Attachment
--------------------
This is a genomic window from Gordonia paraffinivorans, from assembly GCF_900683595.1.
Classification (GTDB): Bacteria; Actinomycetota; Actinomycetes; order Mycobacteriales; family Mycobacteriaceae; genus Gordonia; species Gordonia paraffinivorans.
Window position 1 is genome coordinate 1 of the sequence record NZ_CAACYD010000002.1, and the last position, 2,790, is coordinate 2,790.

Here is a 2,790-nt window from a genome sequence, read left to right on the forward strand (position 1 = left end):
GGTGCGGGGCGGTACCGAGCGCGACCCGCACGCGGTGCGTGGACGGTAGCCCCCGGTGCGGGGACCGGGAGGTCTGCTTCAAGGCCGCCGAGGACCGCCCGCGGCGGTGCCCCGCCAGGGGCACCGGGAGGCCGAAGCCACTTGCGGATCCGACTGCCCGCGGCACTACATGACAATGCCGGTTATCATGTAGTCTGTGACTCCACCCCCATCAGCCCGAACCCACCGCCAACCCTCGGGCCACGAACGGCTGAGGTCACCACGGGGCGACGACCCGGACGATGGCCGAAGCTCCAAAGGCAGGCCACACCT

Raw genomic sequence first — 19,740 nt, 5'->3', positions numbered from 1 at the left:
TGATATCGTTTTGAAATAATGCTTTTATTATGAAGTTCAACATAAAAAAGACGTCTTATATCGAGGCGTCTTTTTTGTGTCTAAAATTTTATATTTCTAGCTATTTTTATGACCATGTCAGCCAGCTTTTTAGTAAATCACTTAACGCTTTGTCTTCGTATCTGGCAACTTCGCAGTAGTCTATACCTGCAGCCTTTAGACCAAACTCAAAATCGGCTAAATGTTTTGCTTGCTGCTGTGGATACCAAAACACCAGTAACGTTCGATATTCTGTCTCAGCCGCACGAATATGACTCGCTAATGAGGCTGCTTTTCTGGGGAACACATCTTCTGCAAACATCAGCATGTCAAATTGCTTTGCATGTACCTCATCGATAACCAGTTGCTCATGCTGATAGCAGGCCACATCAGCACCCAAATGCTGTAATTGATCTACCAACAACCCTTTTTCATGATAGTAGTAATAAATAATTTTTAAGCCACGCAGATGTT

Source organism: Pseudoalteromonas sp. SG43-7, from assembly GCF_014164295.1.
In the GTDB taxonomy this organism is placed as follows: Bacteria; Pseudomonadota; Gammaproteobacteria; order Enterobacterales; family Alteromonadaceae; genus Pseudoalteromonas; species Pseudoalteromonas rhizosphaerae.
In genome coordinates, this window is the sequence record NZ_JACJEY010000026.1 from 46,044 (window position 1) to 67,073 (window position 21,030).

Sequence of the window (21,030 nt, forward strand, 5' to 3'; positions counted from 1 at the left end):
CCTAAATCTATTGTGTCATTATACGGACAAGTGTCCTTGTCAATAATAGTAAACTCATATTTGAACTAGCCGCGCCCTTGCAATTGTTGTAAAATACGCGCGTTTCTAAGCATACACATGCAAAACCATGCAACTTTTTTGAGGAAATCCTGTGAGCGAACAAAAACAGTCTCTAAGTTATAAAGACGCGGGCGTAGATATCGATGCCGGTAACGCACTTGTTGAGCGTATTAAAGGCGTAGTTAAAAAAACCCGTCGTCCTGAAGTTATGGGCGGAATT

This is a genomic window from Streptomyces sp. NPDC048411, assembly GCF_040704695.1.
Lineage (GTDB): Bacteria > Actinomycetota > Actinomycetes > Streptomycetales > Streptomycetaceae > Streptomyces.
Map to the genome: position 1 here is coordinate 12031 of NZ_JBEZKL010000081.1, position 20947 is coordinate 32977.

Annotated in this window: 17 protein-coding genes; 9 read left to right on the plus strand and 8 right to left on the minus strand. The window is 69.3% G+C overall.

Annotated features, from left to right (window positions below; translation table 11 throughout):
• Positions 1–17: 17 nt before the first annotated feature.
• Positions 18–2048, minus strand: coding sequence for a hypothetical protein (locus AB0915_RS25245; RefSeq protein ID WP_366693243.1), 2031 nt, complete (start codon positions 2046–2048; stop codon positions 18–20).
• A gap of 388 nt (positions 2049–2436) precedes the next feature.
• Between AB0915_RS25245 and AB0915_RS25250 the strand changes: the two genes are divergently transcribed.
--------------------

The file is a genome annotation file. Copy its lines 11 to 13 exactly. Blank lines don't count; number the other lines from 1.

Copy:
Sequence of the window (21,030 nt, forward strand, 5' to 3'; positions counted from 1 at the left end):
CCTAAATCTATTGTGTCATTATACGGACAAGTGTCCTTGTCAATAATAGTAAACTCATATTTGAACTAGCCGCGCCCTTGCAATTGTTGTAAAATACGCGCGTTTCTAAGCATACACATGCAAAACCATGCAACTTTTTTGAGGAAATCCTGTGAGCGAACAAAAACAGTCTCTAAGTTATAAAGACGCGGGCGTAGATATCGATGCCGGTAACGCACTTGTTGAGCGTATTAAAGGCGTAGTTAAAAAAACCCGTCGTCCTGAAGTTATGGGCGGAATT

This is a genomic window from Streptomyces sp. NPDC048411, assembly GCF_040704695.1.